The following code should appear once within a translational unit (do not put this within a header):

#include "Wallaby.hpp"

  // We have to initialize all types that we have bound to our library
  // Ideally we could use pre-main or automatic registration, but there's a major issue where
  // compilers will automatically remove "unreferenced" classes, even if they are referenced
  // by globals/pre-main initializations. This method ensures that all classes will be properly bound

// This allows us to define all the members on Character (as well as which library it belongs to: Wallaby)
// The 'builder' and 'type' members are only there to let the user know they can do builder->... or type->...
ZilchDefineType(Character, "Character", Wallaby, builder, type)
  // The 'ZilchNoNames' macro is simply a way of saying that there are no parameter names for the argument types
  // Zilch supports named parameter calling, so feel free to provide them

  // We should generally always bind a constructor and destructor,
  // especially if this is a dervied class and the base is constructable
  ZilchBindConstructor(builder, type, Character, ZilchNoNames);
  ZilchBindDestructor(builder, type, Character);

  // The 'ZilchNoOverload' lets the binding know that there are no overloads of the same name
  // Otherwise, we'd have to pass in the type/signature of the member function in parentheses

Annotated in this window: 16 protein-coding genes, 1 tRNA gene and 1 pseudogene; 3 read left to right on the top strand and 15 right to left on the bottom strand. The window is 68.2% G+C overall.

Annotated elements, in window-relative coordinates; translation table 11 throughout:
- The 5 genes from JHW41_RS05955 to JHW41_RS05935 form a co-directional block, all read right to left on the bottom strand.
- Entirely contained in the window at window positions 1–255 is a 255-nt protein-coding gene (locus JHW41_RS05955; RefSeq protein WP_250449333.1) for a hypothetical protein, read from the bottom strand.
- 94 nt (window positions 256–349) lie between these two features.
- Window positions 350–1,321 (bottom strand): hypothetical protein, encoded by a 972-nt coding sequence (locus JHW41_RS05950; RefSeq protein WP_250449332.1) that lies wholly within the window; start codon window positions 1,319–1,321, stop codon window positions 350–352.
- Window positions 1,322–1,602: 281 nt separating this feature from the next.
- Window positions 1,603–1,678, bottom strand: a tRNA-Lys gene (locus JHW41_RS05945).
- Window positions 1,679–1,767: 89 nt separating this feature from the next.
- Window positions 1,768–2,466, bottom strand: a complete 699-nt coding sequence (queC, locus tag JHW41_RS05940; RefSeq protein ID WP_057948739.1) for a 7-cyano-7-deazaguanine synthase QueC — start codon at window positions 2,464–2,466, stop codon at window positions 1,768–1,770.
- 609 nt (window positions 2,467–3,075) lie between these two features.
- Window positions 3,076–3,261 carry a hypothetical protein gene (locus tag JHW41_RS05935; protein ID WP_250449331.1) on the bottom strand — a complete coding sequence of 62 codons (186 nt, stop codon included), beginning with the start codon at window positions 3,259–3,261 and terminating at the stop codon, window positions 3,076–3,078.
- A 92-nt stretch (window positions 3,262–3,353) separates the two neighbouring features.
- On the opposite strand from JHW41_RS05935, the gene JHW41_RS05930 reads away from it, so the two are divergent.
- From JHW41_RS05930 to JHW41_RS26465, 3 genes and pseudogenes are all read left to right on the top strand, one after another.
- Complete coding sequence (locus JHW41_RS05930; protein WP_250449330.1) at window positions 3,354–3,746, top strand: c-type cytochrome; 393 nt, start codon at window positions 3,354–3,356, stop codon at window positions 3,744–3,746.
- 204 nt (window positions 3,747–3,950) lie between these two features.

ZilchBindMethod(builder, type, &Character::Speak, ZilchNoOverload, "Speak", ZilchNoNames);

  // Bind both overloads of Yell
  ZilchBindMethod(builder, type, &Character::Yell, (void (Character::*)(float) const), "Speak", "volume");
  ZilchBindMethod(builder, type, &Character::Yell, (void (Character::*)() const), "Speak", ZilchNoNames);

  // The binding templates/macros can automatically determine if you're binding a static or instance member function
  // You can also bind global functions to a class
  ZilchBindMethod(builder, type, &Character::ComputeLives, ZilchNoOverload, "ComputeLives", "mana, level");

  // Zilch does not have the concept of 'const' (therefore we remove all consts from bound C++ members)
  // It is up to us to be very careful here and bind const members as 'Get' only
  ZilchBindField(builder, type, &Character::MaxLives, "MaxLives", PropertyBinding::Get);

  ZilchBindField(builder, type, &Character::Lives, "Lives", PropertyBinding::GetSet);

  // We can specially bind getters and setters in C++ as a single property in Zilch
  ZilchBindProperty(builder, type, &Character::GetHealth, &Character::SetHealth, "Health");